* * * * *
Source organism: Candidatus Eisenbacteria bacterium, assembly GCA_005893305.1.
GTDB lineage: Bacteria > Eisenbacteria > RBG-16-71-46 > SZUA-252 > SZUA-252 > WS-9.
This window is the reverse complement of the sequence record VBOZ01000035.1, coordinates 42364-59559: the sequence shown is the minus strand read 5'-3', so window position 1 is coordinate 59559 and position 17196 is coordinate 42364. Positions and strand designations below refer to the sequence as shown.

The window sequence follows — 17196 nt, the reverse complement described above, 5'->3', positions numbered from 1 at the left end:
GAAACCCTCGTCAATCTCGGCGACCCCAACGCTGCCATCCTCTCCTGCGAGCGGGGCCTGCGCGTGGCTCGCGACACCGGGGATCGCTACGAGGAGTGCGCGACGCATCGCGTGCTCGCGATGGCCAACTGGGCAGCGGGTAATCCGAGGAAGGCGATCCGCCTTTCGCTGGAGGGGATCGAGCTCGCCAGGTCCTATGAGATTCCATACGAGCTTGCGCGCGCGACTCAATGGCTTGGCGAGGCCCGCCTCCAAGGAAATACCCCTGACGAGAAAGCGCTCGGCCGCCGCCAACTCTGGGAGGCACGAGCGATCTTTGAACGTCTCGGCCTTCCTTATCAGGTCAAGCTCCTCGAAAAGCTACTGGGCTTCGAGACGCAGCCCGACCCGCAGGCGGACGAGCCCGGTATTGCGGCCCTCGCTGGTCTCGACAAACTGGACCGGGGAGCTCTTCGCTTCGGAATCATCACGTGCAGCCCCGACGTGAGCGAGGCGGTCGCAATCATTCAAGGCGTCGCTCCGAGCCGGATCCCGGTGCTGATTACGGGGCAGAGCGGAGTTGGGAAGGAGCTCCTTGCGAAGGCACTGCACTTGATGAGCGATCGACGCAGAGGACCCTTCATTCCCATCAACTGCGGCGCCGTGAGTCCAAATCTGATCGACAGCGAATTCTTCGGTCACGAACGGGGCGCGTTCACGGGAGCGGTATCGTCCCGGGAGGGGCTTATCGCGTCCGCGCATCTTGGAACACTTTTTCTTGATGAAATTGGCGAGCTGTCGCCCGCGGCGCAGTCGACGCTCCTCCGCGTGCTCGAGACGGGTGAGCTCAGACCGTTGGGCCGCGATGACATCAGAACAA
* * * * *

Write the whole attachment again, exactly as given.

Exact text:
Source organism: Candidatus Eisenbacteria bacterium, assembly GCA_005893305.1.
GTDB lineage: Bacteria > Eisenbacteria > RBG-16-71-46 > SZUA-252 > SZUA-252 > WS-9.
This window is the reverse complement of the sequence record VBOZ01000035.1, coordinates 42364-59559: the sequence shown is the minus strand read 5'-3', so window position 1 is coordinate 59559 and position 17196 is coordinate 42364. Positions and strand designations below refer to the sequence as shown.

The window sequence follows — 17196 nt, the reverse complement described above, 5'->3', positions numbered from 1 at the left end:
GAAACCCTCGTCAATCTCGGCGACCCCAACGCTGCCATCCTCTCCTGCGAGCGGGGCCTGCGCGTGGCTCGCGACACCGGGGATCGCTACGAGGAGTGCGCGACGCATCGCGTGCTCGCGATGGCCAACTGGGCAGCGGGTAATCCGAGGAAGGCGATCCGCCTTTCGCTGGAGGGGATCGAGCTCGCCAGGTCCTATGAGATTCCATACGAGCTTGCGCGCGCGACTCAATGGCTTGGCGAGGCCCGCCTCCAAGGAAATACCCCTGACGAGAAAGCGCTCGGCCGCCGCCAACTCTGGGAGGCACGAGCGATCTTTGAACGTCTCGGCCTTCCTTATCAGGTCAAGCTCCTCGAAAAGCTACTGGGCTTCGAGACGCAGCCCGACCCGCAGGCGGACGAGCCCGGTATTGCGGCCCTCGCTGGTCTCGACAAACTGGACCGGGGAGCTCTTCGCTTCGGAATCATCACGTGCAGCCCCGACGTGAGCGAGGCGGTCGCAATCATTCAAGGCGTCGCTCCGAGCCGGATCCCGGTGCTGATTACGGGGCAGAGCGGAGTTGGGAAGGAGCTCCTTGCGAAGGCACTGCACTTGATGAGCGATCGACGCAGAGGACCCTTCATTCCCATCAACTGCGGCGCCGTGAGTCCAAATCTGATCGACAGCGAATTCTTCGGTCACGAACGGGGCGCGTTCACGGGAGCGGTATCGTCCCGGGAGGGGCTTATCGCGTCCGCGCATCTTGGAACACTTTTTCTTGATGAAATTGGCGAGCTGTCGCCCGCGGCGCAGTCGACGCTCCTCCGCGTGCTCGAGACGGGTGAGCTCAGACCGTTGGGCCGCGATGACATCAGAACAA